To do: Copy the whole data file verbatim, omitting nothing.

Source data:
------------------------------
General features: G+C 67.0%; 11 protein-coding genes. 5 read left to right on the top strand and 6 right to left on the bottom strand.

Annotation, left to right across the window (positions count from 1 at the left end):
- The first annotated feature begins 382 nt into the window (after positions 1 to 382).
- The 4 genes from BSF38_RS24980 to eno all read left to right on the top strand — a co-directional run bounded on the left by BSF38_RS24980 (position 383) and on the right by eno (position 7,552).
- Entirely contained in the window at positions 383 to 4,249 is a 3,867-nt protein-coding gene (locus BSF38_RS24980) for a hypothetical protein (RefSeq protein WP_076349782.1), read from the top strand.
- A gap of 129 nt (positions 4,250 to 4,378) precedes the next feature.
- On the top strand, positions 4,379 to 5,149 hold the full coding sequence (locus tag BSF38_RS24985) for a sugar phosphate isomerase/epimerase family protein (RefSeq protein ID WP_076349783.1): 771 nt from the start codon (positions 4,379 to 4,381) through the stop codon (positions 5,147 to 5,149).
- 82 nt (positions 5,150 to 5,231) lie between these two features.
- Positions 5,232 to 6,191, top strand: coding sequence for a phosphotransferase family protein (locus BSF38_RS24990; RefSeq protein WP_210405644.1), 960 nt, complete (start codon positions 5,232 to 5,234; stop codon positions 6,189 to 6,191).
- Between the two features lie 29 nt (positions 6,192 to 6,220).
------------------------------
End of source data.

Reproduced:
General features: G+C 67.0%; 11 protein-coding genes. 5 read left to right on the top strand and 6 right to left on the bottom strand.

Annotation, left to right across the window (positions count from 1 at the left end):
- The first annotated feature begins 382 nt into the window (after positions 1 to 382).
- The 4 genes from BSF38_RS24980 to eno all read left to right on the top strand — a co-directional run bounded on the left by BSF38_RS24980 (position 383) and on the right by eno (position 7,552).
- Entirely contained in the window at positions 383 to 4,249 is a 3,867-nt protein-coding gene (locus BSF38_RS24980) for a hypothetical protein (RefSeq protein WP_076349782.1), read from the top strand.
- A gap of 129 nt (positions 4,250 to 4,378) precedes the next feature.
- On the top strand, positions 4,379 to 5,149 hold the full coding sequence (locus tag BSF38_RS24985) for a sugar phosphate isomerase/epimerase family protein (RefSeq protein ID WP_076349783.1): 771 nt from the start codon (positions 4,379 to 4,381) through the stop codon (positions 5,147 to 5,149).
- 82 nt (positions 5,150 to 5,231) lie between these two features.
- Positions 5,232 to 6,191, top strand: coding sequence for a phosphotransferase family protein (locus BSF38_RS24990; RefSeq protein WP_210405644.1), 960 nt, complete (start codon positions 5,232 to 5,234; stop codon positions 6,189 to 6,191).
- Between the two features lie 29 nt (positions 6,192 to 6,220).